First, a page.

Katrina "Gravity" Vasily Kandinsky wrote in 1935.
Against a dark background of the picture, the artist depicted a composition of clear lines, circles and squares. He marked the center of the canvas with a kind of axis from one horizontal line and several vertical ones. In the upper left corner of the canvas, he arranged a square marked out on many small squares of different colors, combining the shades of the palette of brown, pink, red, gray and black.
A little lower, on the same side of the picture on the axis, he plotted a circle, and the intersection of the horizontal and vertical lines divided it into four spectra: blue, red and two shades of orange.
Another circle is drawn in the center, which has two colors: the main one is pale lilac, and the black circle in the core. It is located in the lower part of the canvas so that its top is crossed by axial lines, and the left part is superimposed on the red spectrum of a small circle. On the left side, on it are drawn seven rectangles of different sizes and colors: blue, pink, red and black. The largest red rectangle is slightly superimposed on its lower part.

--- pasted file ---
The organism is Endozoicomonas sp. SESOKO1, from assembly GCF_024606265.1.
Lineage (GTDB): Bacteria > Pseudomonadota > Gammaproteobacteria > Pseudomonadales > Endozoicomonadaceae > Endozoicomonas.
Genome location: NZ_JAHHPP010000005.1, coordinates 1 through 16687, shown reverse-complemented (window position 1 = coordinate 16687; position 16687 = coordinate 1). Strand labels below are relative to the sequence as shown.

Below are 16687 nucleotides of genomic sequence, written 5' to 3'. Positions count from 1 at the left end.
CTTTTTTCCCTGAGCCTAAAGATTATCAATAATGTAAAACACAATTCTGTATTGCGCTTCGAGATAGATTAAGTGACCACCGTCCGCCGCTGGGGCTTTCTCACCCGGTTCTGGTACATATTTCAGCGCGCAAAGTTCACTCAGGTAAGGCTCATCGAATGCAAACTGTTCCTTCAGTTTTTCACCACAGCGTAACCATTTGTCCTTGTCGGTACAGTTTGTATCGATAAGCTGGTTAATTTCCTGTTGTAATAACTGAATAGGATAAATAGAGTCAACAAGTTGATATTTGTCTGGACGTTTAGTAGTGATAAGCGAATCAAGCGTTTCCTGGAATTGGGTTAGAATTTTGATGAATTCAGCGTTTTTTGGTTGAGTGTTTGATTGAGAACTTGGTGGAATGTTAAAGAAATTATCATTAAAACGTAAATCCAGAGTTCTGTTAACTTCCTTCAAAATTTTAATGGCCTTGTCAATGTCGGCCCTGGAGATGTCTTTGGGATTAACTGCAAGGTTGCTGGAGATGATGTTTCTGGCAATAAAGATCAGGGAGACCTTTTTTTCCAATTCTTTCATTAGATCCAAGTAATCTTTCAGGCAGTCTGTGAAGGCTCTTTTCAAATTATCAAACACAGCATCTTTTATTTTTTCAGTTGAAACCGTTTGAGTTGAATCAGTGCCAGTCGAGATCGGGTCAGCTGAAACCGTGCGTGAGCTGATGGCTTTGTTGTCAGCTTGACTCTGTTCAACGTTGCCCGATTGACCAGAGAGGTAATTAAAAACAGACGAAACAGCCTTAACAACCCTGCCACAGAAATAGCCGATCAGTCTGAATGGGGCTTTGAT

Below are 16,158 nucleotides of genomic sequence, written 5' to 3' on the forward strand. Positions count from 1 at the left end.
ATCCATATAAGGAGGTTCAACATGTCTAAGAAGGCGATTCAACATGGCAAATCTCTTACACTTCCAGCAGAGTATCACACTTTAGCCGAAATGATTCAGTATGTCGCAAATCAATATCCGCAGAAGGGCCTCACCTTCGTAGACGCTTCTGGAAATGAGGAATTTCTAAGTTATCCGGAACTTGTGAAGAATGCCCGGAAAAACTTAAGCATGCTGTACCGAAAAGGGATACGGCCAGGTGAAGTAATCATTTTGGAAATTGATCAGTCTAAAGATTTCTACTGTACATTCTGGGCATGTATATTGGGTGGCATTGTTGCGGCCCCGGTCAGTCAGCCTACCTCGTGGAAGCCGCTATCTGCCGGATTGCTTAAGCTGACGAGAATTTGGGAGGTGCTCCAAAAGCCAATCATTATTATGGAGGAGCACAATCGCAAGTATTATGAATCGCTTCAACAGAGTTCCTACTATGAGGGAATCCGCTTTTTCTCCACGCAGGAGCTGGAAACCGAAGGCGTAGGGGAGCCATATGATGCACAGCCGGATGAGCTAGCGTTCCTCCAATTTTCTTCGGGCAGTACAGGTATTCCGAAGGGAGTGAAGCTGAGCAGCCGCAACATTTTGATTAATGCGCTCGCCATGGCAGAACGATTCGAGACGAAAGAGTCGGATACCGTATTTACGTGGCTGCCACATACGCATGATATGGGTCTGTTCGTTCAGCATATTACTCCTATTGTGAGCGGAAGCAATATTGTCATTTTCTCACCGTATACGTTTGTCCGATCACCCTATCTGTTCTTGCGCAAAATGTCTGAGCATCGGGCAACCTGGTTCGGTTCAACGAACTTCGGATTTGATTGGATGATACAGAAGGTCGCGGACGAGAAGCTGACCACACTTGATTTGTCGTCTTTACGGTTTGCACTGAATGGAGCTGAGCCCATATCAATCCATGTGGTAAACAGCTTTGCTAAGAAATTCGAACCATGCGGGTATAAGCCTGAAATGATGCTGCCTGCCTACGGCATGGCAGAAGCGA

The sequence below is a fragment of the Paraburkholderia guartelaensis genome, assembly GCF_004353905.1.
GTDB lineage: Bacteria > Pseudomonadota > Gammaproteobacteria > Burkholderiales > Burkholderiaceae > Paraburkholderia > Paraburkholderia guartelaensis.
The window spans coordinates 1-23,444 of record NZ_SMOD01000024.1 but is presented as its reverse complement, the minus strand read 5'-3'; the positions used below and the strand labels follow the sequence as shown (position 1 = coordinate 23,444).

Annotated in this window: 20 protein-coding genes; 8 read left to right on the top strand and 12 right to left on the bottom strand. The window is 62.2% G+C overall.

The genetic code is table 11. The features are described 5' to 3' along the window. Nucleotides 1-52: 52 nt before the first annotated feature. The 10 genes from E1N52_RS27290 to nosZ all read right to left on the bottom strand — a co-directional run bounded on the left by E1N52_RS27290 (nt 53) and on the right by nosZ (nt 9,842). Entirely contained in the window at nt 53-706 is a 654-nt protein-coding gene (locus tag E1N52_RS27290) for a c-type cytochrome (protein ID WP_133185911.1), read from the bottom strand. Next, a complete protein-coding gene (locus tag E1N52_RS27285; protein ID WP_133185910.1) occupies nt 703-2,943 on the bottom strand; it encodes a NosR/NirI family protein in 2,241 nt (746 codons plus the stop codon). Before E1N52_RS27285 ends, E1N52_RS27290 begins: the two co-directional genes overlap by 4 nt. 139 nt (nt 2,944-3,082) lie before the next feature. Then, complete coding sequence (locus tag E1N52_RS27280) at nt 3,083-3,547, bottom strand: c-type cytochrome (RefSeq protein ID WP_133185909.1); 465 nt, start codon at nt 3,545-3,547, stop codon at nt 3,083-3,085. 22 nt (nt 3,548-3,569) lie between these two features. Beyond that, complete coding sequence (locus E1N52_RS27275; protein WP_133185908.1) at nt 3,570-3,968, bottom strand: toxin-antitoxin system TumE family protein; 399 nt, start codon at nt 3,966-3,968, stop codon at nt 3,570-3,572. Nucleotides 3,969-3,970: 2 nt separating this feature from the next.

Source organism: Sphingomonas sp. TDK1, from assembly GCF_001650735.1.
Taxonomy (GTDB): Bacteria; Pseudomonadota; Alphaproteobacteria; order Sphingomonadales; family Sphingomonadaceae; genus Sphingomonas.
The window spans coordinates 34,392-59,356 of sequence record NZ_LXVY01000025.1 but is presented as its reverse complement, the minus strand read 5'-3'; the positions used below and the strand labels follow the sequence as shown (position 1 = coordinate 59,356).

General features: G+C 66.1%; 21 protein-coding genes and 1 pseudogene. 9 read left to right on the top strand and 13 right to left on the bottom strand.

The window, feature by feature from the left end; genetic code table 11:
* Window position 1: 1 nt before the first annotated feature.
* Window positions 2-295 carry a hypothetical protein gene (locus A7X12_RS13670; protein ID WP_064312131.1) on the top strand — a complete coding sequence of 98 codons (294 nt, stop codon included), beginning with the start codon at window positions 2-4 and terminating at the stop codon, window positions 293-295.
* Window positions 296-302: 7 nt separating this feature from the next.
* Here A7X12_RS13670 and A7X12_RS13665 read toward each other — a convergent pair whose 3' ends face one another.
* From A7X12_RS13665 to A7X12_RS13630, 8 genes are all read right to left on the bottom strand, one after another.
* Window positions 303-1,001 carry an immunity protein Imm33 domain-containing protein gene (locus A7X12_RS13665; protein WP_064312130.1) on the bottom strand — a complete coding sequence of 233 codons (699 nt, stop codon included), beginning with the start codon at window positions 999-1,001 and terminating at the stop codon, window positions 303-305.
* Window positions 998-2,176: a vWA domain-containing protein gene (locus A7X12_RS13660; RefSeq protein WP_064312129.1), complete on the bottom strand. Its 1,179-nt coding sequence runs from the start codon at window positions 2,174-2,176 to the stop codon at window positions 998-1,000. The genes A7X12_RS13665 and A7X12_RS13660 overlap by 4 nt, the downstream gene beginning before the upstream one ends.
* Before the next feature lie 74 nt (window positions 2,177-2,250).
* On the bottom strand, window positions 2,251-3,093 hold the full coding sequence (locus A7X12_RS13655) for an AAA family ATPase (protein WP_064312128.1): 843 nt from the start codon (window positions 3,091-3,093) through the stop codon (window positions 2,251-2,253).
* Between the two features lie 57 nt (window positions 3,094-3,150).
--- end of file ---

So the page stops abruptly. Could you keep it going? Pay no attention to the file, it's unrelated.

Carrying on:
On the other side of the vertical line from the rectangles is a large square, divided into small squares of blue, blue, red, yellow, pink, purple, brown and black.
Above this square, at the intersection of the centerlines, there is another circle consisting of two parts of different tones of green.
In the center, above a large circle, the artist depicted the intersection of four oval lines of red, pink and black.
The whole composition is fully consistent with the Kandinsky color theory that each color has its own dynamic characteristic.
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